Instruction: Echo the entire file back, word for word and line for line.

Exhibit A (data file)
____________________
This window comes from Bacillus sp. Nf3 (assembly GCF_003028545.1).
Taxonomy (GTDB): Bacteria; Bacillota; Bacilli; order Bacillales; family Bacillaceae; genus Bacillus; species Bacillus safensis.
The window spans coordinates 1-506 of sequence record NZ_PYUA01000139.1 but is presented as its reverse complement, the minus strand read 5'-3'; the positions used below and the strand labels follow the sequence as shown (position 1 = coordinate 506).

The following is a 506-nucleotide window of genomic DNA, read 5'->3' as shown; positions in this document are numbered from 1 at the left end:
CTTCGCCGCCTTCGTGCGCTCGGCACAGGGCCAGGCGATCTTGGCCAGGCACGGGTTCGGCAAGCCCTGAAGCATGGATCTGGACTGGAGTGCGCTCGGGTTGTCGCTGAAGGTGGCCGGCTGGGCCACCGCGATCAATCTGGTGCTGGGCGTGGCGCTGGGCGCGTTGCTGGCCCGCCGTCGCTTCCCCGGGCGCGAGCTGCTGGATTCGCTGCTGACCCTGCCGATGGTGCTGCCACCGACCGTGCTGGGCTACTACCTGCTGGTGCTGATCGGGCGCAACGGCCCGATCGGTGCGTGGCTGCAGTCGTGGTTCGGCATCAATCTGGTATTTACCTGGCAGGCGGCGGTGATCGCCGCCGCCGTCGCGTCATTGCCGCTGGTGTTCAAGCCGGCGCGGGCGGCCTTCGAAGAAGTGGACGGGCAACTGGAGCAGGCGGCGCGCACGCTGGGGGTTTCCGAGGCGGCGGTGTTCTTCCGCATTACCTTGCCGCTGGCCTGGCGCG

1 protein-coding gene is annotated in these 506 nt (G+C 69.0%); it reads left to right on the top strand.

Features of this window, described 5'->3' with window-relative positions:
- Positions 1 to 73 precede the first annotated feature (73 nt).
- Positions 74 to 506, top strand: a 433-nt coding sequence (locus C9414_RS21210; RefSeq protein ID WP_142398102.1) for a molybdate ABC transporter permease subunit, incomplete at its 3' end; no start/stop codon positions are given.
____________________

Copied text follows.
This window comes from Bacillus sp. Nf3 (assembly GCF_003028545.1).
Taxonomy (GTDB): Bacteria; Bacillota; Bacilli; order Bacillales; family Bacillaceae; genus Bacillus; species Bacillus safensis.
The window spans coordinates 1-506 of sequence record NZ_PYUA01000139.1 but is presented as its reverse complement, the minus strand read 5'-3'; the positions used below and the strand labels follow the sequence as shown (position 1 = coordinate 506).

The following is a 506-nucleotide window of genomic DNA, read 5'->3' as shown; positions in this document are numbered from 1 at the left end:
CTTCGCCGCCTTCGTGCGCTCGGCACAGGGCCAGGCGATCTTGGCCAGGCACGGGTTCGGCAAGCCCTGAAGCATGGATCTGGACTGGAGTGCGCTCGGGTTGTCGCTGAAGGTGGCCGGCTGGGCCACCGCGATCAATCTGGTGCTGGGCGTGGCGCTGGGCGCGTTGCTGGCCCGCCGTCGCTTCCCCGGGCGCGAGCTGCTGGATTCGCTGCTGACCCTGCCGATGGTGCTGCCACCGACCGTGCTGGGCTACTACCTGCTGGTGCTGATCGGGCGCAACGGCCCGATCGGTGCGTGGCTGCAGTCGTGGTTCGGCATCAATCTGGTATTTACCTGGCAGGCGGCGGTGATCGCCGCCGCCGTCGCGTCATTGCCGCTGGTGTTCAAGCCGGCGCGGGCGGCCTTCGAAGAAGTGGACGGGCAACTGGAGCAGGCGGCGCGCACGCTGGGGGTTTCCGAGGCGGCGGTGTTCTTCCGCATTACCTTGCCGCTGGCCTGGCGCG

1 protein-coding gene is annotated in these 506 nt (G+C 69.0%); it reads left to right on the top strand.

Features of this window, described 5'->3' with window-relative positions:
- Positions 1 to 73 precede the first annotated feature (73 nt).
- Positions 74 to 506, top strand: a 433-nt coding sequence (locus C9414_RS21210; RefSeq protein ID WP_142398102.1) for a molybdate ABC transporter permease subunit, incomplete at its 3' end; no start/stop codon positions are given.